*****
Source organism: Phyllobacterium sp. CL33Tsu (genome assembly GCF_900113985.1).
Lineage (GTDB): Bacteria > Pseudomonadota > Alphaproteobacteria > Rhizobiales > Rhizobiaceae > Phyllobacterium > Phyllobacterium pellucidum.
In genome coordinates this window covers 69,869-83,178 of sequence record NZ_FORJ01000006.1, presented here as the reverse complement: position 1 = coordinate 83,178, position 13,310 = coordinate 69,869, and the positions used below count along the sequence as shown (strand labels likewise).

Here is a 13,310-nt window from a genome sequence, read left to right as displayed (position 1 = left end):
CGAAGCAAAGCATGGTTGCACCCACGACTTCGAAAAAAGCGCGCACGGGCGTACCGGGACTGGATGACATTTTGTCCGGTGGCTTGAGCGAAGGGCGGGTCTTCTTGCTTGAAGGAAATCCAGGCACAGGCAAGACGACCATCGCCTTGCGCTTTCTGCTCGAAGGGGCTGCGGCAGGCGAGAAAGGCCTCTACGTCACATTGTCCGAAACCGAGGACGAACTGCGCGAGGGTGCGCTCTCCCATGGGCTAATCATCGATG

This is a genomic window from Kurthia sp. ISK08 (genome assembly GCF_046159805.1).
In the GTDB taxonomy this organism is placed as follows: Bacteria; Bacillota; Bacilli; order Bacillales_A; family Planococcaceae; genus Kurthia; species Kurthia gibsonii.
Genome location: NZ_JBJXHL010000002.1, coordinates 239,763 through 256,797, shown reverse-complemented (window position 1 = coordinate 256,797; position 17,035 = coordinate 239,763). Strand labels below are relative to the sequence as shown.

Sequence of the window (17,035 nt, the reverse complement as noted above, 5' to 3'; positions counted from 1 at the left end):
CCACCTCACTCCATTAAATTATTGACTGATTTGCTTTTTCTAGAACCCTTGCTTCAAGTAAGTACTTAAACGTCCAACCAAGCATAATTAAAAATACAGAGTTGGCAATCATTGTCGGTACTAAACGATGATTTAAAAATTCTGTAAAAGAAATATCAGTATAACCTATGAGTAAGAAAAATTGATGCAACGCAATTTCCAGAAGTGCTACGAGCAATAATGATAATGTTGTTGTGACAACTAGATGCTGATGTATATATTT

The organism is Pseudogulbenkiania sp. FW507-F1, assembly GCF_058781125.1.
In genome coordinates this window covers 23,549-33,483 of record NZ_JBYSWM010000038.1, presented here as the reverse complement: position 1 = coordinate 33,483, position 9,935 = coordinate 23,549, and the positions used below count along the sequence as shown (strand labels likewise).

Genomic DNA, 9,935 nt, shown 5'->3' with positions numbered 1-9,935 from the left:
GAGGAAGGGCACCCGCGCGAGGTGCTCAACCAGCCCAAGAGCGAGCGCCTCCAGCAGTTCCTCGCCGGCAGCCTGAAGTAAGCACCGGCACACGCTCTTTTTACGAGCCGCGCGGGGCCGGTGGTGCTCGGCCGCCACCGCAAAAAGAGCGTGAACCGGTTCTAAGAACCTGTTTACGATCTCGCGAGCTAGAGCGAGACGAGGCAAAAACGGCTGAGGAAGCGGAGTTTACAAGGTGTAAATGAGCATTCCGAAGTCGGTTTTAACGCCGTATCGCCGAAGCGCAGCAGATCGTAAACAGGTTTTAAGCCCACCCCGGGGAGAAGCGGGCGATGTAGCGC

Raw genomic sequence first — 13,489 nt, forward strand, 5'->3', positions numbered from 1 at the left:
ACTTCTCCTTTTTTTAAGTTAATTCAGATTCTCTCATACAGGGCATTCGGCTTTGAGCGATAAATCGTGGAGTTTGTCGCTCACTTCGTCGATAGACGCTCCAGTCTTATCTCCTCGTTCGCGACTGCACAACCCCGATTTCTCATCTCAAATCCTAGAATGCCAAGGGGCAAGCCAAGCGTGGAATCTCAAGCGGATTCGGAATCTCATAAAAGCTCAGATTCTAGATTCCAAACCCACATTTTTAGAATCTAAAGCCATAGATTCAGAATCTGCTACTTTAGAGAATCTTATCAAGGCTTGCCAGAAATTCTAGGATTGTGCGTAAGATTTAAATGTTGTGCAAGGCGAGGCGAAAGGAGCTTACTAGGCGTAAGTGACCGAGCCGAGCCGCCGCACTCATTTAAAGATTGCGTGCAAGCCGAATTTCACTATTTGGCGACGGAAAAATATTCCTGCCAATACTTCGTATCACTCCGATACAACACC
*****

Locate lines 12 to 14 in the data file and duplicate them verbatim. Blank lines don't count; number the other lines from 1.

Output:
In genome coordinates this window covers 23,549-33,483 of record NZ_JBYSWM010000038.1, presented here as the reverse complement: position 1 = coordinate 33,483, position 9,935 = coordinate 23,549, and the positions used below count along the sequence as shown (strand labels likewise).

Genomic DNA, 9,935 nt, shown 5'->3' with positions numbered 1-9,935 from the left:
GAGGAAGGGCACCCGCGCGAGGTGCTCAACCAGCCCAAGAGCGAGCGCCTCCAGCAGTTCCTCGCCGGCAGCCTGAAGTAAGCACCGGCACACGCTCTTTTTACGAGCCGCGCGGGGCCGGTGGTGCTCGGCCGCCACCGCAAAAAGAGCGTGAACCGGTTCTAAGAACCTGTTTACGATCTCGCGAGCTAGAGCGAGACGAGGCAAAAACGGCTGAGGAAGCGGAGTTTACAAGGTGTAAATGAGCATTCCGAAGTCGGTTTTAACGCCGTATCGCCGAAGCGCAGCAGATCGTAAACAGGTTTTAAGCCCACCCCGGGGAGAAGCGGGCGATGTAGCGC